King Bibi?

Benjamin Netanyahu is on the cover of this week’s Time magazine. The accompanying article, by the magazine’s managing editor Richard Stengel, is titled “King Bibi.” On the cover next to Netanyahu’s photo are the words: “King Bibi. He’s conquered Israel. But will Netanyahu now make peace–or war?”

The theme of the article is that Netanyahu has consolidated his power in Israel, giving him a golden opportunity to surrender to the Palestinians and leave Iran alone. Conditions in the Middle East are constantly changing, but our journalists’ prescription for the area is fossilized and never changes: if only Israel would give a little more, peace would descend.

Here is this week’s cover. The manner in which Netanyahu is depicted suggests that Stengel and his colleagues are not entirely confident that he will “make peace.”

The article is not yet available online except to subscribers, but the Time staff describes it in a blog on the magazine’s web site:

TIME’s cover story this week, written by TIME managing editor Richard Stengel, profiles Israel’s controversial Prime Minister Benjamin Netanyahu. …

Netanyahu, as Stengel writes, stands on history’s cusp: “The question is whether he is a prisoner of that history or he can write a new narrative.” He bears with him the memory of his military service—and the even more painful memory of the death of his elder brother Yoni, a celebrated Israeli commando. He also carries with him the legacy and learning of his father, the late Benzion Netanyahu, a noted, uncompromising Zionist academic.

Like his father, he sees Jewish history as a succession of holocausts. Like his father, he has an almost mystical belief in the abiding power of anti-Semitism, as though it were more biological than cultural.

Sounds like they think he is a “prisoner of…history.” Where on earth could he get the idea that anti-Semitism is persistent?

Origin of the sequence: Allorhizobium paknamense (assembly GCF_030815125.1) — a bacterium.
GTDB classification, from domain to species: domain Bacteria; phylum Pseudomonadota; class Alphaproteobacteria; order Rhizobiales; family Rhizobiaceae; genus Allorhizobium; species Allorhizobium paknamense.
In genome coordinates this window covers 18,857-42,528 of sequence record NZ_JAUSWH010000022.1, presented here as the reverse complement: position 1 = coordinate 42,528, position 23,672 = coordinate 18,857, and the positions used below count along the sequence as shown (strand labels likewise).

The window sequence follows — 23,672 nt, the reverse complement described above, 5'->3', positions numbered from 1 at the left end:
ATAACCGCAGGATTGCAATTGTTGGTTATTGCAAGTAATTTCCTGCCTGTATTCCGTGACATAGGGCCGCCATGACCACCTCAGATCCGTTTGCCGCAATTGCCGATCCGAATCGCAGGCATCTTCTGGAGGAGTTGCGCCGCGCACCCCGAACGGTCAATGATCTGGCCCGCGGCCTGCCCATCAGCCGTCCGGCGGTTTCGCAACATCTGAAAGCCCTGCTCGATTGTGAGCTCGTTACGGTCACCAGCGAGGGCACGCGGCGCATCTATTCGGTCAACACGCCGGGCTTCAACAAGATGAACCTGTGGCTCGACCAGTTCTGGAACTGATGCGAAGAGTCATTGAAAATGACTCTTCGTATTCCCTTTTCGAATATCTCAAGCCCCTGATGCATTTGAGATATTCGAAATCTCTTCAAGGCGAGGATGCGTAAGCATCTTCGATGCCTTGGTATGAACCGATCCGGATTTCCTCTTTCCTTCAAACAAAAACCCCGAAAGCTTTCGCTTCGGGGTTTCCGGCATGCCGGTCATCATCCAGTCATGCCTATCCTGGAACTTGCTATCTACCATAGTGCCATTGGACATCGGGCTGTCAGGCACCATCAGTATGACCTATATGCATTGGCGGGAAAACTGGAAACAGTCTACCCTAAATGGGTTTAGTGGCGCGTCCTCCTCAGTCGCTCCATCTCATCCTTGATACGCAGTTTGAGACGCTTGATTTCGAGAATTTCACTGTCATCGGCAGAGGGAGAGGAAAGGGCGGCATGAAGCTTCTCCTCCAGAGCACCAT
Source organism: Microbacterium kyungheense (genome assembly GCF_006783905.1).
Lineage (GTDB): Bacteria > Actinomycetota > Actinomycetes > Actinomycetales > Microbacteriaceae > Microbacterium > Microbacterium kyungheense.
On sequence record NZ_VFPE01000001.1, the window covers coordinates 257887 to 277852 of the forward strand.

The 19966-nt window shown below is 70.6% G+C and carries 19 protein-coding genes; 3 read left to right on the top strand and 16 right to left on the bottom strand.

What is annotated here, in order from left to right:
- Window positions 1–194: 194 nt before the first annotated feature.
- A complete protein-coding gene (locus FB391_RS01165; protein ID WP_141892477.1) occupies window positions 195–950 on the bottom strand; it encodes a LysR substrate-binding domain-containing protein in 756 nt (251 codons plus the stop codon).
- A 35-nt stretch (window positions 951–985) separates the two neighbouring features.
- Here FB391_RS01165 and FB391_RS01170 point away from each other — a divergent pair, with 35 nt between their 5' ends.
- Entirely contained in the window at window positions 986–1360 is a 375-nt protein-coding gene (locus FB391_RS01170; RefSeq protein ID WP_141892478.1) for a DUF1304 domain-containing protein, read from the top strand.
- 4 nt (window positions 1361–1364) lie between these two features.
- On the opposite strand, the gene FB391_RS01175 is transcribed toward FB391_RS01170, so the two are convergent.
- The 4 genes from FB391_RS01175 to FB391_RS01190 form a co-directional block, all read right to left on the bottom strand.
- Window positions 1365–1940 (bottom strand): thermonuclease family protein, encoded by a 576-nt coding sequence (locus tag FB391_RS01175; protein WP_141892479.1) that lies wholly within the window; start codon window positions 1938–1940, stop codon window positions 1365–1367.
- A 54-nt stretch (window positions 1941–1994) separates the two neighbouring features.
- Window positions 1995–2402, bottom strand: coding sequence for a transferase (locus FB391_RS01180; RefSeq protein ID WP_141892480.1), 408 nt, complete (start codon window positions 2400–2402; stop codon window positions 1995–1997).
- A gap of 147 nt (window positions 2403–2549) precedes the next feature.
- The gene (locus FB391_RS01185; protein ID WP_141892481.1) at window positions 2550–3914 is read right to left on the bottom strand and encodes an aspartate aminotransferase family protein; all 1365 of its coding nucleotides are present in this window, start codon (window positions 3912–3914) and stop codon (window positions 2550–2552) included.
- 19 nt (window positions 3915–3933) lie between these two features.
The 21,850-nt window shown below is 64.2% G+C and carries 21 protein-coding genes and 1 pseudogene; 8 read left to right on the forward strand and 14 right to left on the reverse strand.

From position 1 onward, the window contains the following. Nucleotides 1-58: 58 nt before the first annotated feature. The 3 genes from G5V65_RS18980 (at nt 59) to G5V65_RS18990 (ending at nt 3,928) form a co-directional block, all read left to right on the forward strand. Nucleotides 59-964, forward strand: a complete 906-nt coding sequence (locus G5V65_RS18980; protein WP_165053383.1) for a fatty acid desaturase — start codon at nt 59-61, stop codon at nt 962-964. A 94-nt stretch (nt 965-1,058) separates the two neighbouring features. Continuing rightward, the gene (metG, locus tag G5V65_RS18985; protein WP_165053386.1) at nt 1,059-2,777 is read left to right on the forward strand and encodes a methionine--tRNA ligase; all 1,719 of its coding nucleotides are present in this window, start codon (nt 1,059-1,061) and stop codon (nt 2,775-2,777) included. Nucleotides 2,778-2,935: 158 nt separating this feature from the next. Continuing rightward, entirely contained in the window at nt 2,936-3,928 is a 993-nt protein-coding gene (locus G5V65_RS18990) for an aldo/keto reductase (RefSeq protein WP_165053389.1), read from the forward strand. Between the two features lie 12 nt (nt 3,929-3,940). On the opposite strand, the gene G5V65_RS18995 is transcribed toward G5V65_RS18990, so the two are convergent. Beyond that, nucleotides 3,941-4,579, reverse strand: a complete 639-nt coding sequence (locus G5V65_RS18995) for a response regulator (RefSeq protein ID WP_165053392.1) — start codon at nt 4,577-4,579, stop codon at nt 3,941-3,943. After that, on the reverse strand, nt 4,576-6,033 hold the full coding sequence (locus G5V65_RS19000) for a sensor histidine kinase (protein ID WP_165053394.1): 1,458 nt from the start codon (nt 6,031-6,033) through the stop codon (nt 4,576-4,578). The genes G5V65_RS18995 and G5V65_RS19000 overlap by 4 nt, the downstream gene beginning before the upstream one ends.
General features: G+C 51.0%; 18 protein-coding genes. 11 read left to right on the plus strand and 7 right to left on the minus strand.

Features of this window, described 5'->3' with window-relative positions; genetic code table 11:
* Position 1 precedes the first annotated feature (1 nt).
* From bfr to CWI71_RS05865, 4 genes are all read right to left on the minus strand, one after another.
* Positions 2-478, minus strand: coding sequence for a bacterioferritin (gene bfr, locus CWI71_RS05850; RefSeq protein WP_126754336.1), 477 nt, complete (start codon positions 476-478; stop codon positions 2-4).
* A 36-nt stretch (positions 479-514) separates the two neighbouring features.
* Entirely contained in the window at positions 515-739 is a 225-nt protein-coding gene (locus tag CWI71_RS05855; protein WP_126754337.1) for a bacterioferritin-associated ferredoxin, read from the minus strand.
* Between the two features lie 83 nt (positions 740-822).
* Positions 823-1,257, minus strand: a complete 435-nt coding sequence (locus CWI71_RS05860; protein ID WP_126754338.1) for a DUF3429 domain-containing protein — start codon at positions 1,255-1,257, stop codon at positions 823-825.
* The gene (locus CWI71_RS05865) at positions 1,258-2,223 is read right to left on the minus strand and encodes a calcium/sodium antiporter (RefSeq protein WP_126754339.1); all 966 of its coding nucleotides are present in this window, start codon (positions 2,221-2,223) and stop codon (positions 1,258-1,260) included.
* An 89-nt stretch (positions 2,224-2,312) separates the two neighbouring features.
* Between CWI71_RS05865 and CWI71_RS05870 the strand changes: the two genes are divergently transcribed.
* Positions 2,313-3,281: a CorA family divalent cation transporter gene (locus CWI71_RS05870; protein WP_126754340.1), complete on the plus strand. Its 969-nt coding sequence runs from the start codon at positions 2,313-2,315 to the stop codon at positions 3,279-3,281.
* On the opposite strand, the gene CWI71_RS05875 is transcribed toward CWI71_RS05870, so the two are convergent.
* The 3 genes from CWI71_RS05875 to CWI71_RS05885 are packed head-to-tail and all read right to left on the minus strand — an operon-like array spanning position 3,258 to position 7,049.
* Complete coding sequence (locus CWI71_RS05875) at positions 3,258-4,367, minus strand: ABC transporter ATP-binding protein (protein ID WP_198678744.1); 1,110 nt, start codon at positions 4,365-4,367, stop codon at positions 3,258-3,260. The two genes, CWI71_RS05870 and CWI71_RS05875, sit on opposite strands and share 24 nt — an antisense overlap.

That baggage hardly makes Netanyahu the most likely figure, then, to calmly address the two great geo-political questions confronting his nation: the threat of a nuclear Iran and the perennial challenge of forging a lasting peace with the Palestinians. Bibi has adopted a hawkish pose on the former that flies, sometimes, even in the face of the intelligence analyses of his own officials.

Actually, Netanyahu’s position on Iran is the same as President Obama’s: Iran under its present regime must not be permitted to become a nuclear power. The difference is that Netanyahu may mean it.

And, under his watch, the peace process has gone moribund — which compelled the Palestinians to break away from talks and take their cause to the floor of the United Nations General Assembly last year.

Got that? They were “compelled” to stop negotiating. By Netanyahu’s intransigence, apparently; this was the position that has “compelled” them to refuse to talk to Israel for the last two years:

Netanyahu’s proposal to the Palestinians is clear: an immediate renewal of peace talks at the highest level without preconditions “until results are reached and in which all core issues to the conflict are put on the table,” including borders, settlements, refugees, Jerusalem, security arrangements and recognition of Israel’s legitimacy.

Time’s blog post finishes by quoting the cover story’s conclusion:

He has

…a governing coalition that will not leak or collapse if he opens negotiations. He will no longer have to look over his shoulder. He will not have to call elections at the drop of a hat. He has not had that before, and it gives him room to maneuver and room to compromise. “Now he is the emperor … he can do anything,” [Palestinian President Mahmoud Abbas] said last week. “If I were him, I would do it now, now, now.”

Do what now? “Compromise,” apparently. But Israel has compromised again and again, and it is the Palestinians who refuse even to talk.

The choice, writes Stengel, is Bibi’s.

What choice? To withdraw from the West Bank as it did from Lebanon and Gaza? How did those gestures of good faith work out for Israel? For some reason, liberals seem to regard Palestinians as automatons. The choice is never theirs; their conduct, including incessant terrorist attacks, is somehow determined–“compelled”–by others. In reality, it is the Palestinians who need to make a choice: the choice to recognize Israel’s right to exist, to abandon their dreams of driving out or killing the Jews, and to establish themselves as a normal country rather than a band of ersatz “refugees.” When the Palestinians make the choice to lay down their arms, there will be peace; not before. And there is nothing “King Bibi” can do to change that reality.


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